Feeds on a radiator

Im in the process of fitting a chrome radiator to the other side of the bathroom, now when the plumbers were in fitting my combi they removed the old radiator at my request and capped of the feeds under the floorboards, now when ive come to fit the new radiator ive just got two identical looking pipes.
How do i figure out which is the in and out for the new radiator
Cheers
Chris
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With difficulty!
You can tell on a working radiator because the feed is hotter than the return - but with no flow, these blanked-off pipes probably won't ever get hot.
Does it really matter? What sort of valves are you fitting. If manual, each valve can be either user-controllable or a lockshield depending on which type of top you put on. If using a thermostatic valve, it would be a good idea to get one which doesn't mind whether it is in the flow or the return.
If you *really* want to know which is which before fitting the new rad, you'll have to trace the pipework and see where each of blanked-off pipes ultimately connects.
Roger
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Possible simple way - but laborious:
fit a simple bridge between the two pipes - compression joints and a 'U' bend of pipe - refill the heating and turn it on and feel the pipes - one will get hot first. Then remove, and fit your radiator. This does invlove draining the system again.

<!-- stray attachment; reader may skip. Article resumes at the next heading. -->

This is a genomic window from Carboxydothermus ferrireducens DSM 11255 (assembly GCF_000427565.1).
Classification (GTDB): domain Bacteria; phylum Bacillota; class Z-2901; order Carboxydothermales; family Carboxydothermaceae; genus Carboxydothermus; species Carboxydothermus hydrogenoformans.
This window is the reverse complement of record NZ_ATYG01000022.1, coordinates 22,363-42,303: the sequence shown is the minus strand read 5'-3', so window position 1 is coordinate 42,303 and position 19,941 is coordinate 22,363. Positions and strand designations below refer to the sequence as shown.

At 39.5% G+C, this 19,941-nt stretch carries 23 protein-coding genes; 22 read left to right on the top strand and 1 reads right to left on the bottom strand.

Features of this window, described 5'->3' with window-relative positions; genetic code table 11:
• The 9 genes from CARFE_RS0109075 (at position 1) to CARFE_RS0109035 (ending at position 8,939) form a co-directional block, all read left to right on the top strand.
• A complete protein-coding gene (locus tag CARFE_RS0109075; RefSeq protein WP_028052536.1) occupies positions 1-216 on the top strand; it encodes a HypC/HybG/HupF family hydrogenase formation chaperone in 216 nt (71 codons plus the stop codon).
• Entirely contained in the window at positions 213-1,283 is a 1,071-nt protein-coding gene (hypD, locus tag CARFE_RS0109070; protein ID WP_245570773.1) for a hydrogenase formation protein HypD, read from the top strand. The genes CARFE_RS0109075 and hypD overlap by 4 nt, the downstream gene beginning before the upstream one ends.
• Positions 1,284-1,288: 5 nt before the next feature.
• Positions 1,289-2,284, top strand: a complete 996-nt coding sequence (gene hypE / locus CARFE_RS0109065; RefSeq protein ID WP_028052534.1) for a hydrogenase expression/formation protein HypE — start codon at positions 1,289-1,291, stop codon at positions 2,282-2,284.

This is only if you don't have radiator valves which work both ways.
Even if your valves are nominally one way flow you can fit the radiator and feel which leg warms up first, then swap the valves round if they are wrong.
In all this it helps if your 'in' and 'out' valves are the same size - otherwise swapping them round may be a problem.
Worth considering fitting a couple of isolating taps onto your capped ends to make taking the radiator on and off an easy task without draining the whole system.
However, as suggested elswhere the best option is just to buy a pair of valves which can flow both ways. It may hurt to buy more valves if you already have some, but the extra cost will probably be small compared to the hassle of trying to fit and remove valves until you get it right.
HTH Dave R
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Did the old rad have a TRV fitted ?
The rad in our bathroom doesnt (its the only one in the house that doesnt). I understand that this is normal practise. It is used as a 'by pass', so that of all the rads get up to temp then the water still has a route back to the boiler. If your system is the same i.e. doesnt have a by pass fitted, then just fit 2 lock shield valves.
Alan
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